Post-Brexit Trip to Europe – What You Need to Know
On January 23, 2020 the United Kingdom parliament ratified the withdrawal agreement with the European Union and on January 29, 2020, almost 4 years after the results of the EU membership referendum were announced in June 2016, the UK for better or worse finally left the European Union.
Obviously, Brexit has many implications on a huge number of aspects of people’s lives, but one thing that many people wonder about is their next road trip to the EU mainland. For years people have enjoyed simple borderless travel and have never had to think about almost anything. Post-Brexit Europe has people asking many questions. Hopefully today’s blog can answer the most important ones.
Guide to Post-Brexit Europe Trips – Important Questions
Part 1: Driving
Below are some of the important questions answered on driving in post-Brexit Europe.
1. Should I take my driving licence with me when I travel?
Yes, besides your passport, you should also take your Great Britain or Northern Ireland driving licence with you. For that reason, you should make sure that it’s valid for the full duration of your planned trip abroad.
Besides your driving licence, you should also take your log book (V5C) with you, as well as your insurance certificate (green card). It’s better to take all these things and never need them while you’re there than the other way around.
2. Can I drive a leased vehicle from the UK in the EU?
Yes, you can, but be sure to take your VE103 Certificate with you.
3. Do I need to have an international driving permit (IDP)?
In some countries you do, but others you do not. If you do need one, you can get one from the Post Office. Most EU countries won’t require you to have an IDP.
4. Can I tow my caravan or trailer into Europe?
You may need to register your trailer/caravan when you take it into the EU. These requirements are typically based on the size and weight of the unit. You’ll also need to make sure that you have your insurance information (and green card) for the caravan or trailer with you, too. Once again, it’s better to have it and not need it than the other way around.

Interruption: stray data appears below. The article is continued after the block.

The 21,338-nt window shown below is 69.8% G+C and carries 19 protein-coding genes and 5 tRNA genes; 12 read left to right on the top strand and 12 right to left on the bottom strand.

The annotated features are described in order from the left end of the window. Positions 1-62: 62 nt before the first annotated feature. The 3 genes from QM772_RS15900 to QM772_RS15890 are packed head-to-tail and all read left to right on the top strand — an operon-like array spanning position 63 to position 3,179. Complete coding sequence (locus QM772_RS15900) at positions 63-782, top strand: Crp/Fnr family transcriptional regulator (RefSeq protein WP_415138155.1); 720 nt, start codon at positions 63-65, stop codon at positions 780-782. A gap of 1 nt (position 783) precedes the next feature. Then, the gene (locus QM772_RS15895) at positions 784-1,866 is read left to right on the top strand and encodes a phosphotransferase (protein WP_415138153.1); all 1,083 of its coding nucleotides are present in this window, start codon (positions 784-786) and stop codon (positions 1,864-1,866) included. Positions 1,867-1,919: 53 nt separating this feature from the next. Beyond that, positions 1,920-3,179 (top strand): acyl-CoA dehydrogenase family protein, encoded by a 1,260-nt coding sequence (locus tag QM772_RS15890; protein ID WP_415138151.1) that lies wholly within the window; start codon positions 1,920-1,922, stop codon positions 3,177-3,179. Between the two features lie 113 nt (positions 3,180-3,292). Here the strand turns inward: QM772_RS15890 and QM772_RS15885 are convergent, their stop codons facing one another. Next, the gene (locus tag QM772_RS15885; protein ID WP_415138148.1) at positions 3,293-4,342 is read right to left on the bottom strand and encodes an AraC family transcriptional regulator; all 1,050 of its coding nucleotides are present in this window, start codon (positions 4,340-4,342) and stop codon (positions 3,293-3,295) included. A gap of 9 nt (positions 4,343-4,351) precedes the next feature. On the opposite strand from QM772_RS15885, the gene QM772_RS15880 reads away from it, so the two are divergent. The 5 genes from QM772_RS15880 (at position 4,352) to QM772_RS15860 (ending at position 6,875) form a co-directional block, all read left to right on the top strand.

5. Do I need a GB sticker on my number plate?
Until September 2021, you have to have a GB sticker on your car unless your number plate already has GB on it. That can be alone or with a union flag. If you have a car that displays GB with an EU flag, or with a flag of England, Wales or Scotland, then you do need a GB sticker.
In addition, you must have a GB sticker regardless of whatever you have now if you are driving in Spain, Cyprus or Malta.
Part 2: Healthcare
1. Is my EHIC still valid?
If you hold a European Health Insurance Card (EHIC) and it is still valid going through 2021, then you can continue to use it until the expiry date. This was part of the agreement set up by the UK and EU respective governments before Britain’s final withdrawal took place in January 2021 at the end of the transition period.
2. What happens after my EHIC expires?
The plan is that as EHIC cards expire, the British government will introduce the Global Health Insurance Card (GHIC) as a replacement. You can apply for this card as soon as your EHIC expires.
3. What do the EHIC/GHIC cover?
Your card is not a comprehensive health insurance card. It is designed for travel purposes and the kinds of likely healthcare that may be needed during periods of travel. For example, it covers trips to A&E, emergency treatment, maternity care if you happen to give birth, oxygen and kidney dialysis, and some treatments for long-term or pre-existing conditions.
4. Do I still need to buy travel insurance?
Yes, travel insurance is still a good idea if you are going to the EU on a trip, especially an extended road trip where you will be on the road a lot and therefore the chance of things going wrong increases somewhat. Travel insurance is a great addition to give wider coverage and to cover certain private healthcare options.
Part 3: Visas
1. If we are driving to France, Belgium or another EU country, do we need visas?
No, for your trip to Europe you will not need any visa until 2022. British citizens can travel within the Schengen Area and other EU countries, as well as non-EU countries like Switzerland, Norway, etc. without any visa restrictions. From 2022, however, UK citizens will need to sign up for ETIAS.
2. What is the ETIAS?
The European Travel Information and Authorization System (ETIAS) is a large-scale visa waiver program. Once in place, it will allow British citizens to continue their visa-free travel in the entire Schengen Area for up to 90 days every 180 days. When you have ETIAS, it will be valid for three years or until your passport expires, whichever comes first.
Conclusion: Get the Information, Plan Your Trip Carefully
For many, all these forms, waivers and documents seem like a real pain. The truth is that none of it is as complex as traveling to countries like India or China. It is in both the EU and UK interest to keep movement as smooth as possible. Having said that, there are steps to be taken, but many of them mercifully you only need to take once in a long time.
In the initial years there are bound to be many questions from travellers. We’ve taken for granted for so many years that we didn’t need anything for a trip to Europe except perhaps a health insurance document. It will take some getting used to, but the procedures are bound to get simpler over time, especially with many things being able to be applied for online.
Avail yourself of all the relevant information and don’t get caught out on your next trip to the European mainland.